It’s not hard to see why. 2018 will go down as a landmark year for the acceleration of the decline in physical album sales: The likes of Drake, Eminem, Cardi B, Travis Scott, Migos and Kanye West have all released hotly anticipated new LPs exclusively on digital services in their first week. All brought physical formats into play only after their records’ initial “sales” rush was over.

Hip-hop’s biggest names, it seems, are actively turning their back on the CD (and on brick-and-mortar retailers) — instead focusing on the likes of Spotify and Apple Music, where their genre is currently the king of kings.

None of this, of course, is a big shock.

Back in 2014, you may remember, Spotify co-founder Daniel Ek had an awkward public sparring match with Taylor Swift, following the superstar’s decision to pull her back catalog from his service. Facing down accusations that Spotify was “cannibalizing” the album, Ek wrote, “In the old days, multiple artists sold multiple millions [of albums] every year. That just doesn’t happen anymore; people’s listening habits have changed — and they’re not going to change back.”

He wasn’t wrong. As we all know, the music business held hands with Ek and dived profit-first into a streaming-led industry.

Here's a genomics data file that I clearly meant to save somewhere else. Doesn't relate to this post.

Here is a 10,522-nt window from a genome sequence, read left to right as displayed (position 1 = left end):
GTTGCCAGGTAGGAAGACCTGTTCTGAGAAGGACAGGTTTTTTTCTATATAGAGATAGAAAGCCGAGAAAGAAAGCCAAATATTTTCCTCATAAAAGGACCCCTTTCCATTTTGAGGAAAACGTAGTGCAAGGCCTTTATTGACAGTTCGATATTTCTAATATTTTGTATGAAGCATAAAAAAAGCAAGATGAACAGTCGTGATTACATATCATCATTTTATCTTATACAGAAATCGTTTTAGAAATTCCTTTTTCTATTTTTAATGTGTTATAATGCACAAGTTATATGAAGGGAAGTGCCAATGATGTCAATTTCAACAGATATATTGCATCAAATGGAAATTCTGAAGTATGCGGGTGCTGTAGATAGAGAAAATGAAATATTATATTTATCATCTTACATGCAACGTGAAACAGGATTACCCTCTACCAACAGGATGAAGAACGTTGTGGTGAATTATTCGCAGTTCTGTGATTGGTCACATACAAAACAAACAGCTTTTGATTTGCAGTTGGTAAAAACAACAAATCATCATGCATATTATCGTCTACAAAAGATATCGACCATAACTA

Now, however, a murmur is quietly breaking out: In the rush to follow the money, did the music business sacrifice something more valuable than it could have realized?

Sure, hits on streaming services make a lot of people a lot of money. But as the death knell rings for the album — and the music industry returns to the pre-Beatles era of track-led consumption — are fans being encouraged to develop a less-committed relationship with new artists?

The answer to that question ultimately depends on how those fans are consuming music on Spotify, Apple Music, et. al. One thing’s for sure: Not all new music is created equal — and the stats bear it out.

Take Drake’s Scorpion, the biggest album in the U.S. market this year. In a clear bid to rack up as many streams possible (and break multiple records in the process), Scorpion is 25 tracks long. Yet, according to numbers I’ve obtained and crunched from Spotify-monitoring site Kworb, some 63 percent of global streams from Scorpion on Spotify since the album’s release in June have come from just three songs: “God’s Plan,” “In My Feelings” and “Nice for What.”

In fact, just six songs on the album (also including “Nonstop,” “Don’t Matter to Me” and “I’m Upset”) have claimed 82 percent of its total streams. The other 19 tracks get just 18 percent of the spoils between them — an average of less than 1 percent each.

It’s a similar story with the biggest album of the first half of the year in the U.S.: Post Malone’s beerbongs & bentleys, from which just three tracks (“Rockstar,” “Psycho” and “Better Now”) account for 62 percent of worldwide Spotify streams.

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You could argue that things have always been this way — that fans in previous eras would buy albums and then simply rinse and repeat their favorite individual tracks, ignoring what they deemed to be duds.

Additionally, you could argue that streaming has been wonderful news for the album — any fan anywhere in the world can now legally consume albums for “free” via Spotify, rather than shelling out a potentially prohibitive expense on CDs or downloads. If the experience of listening to full albums was compelling enough in 2018, therefore, the format should be thriving.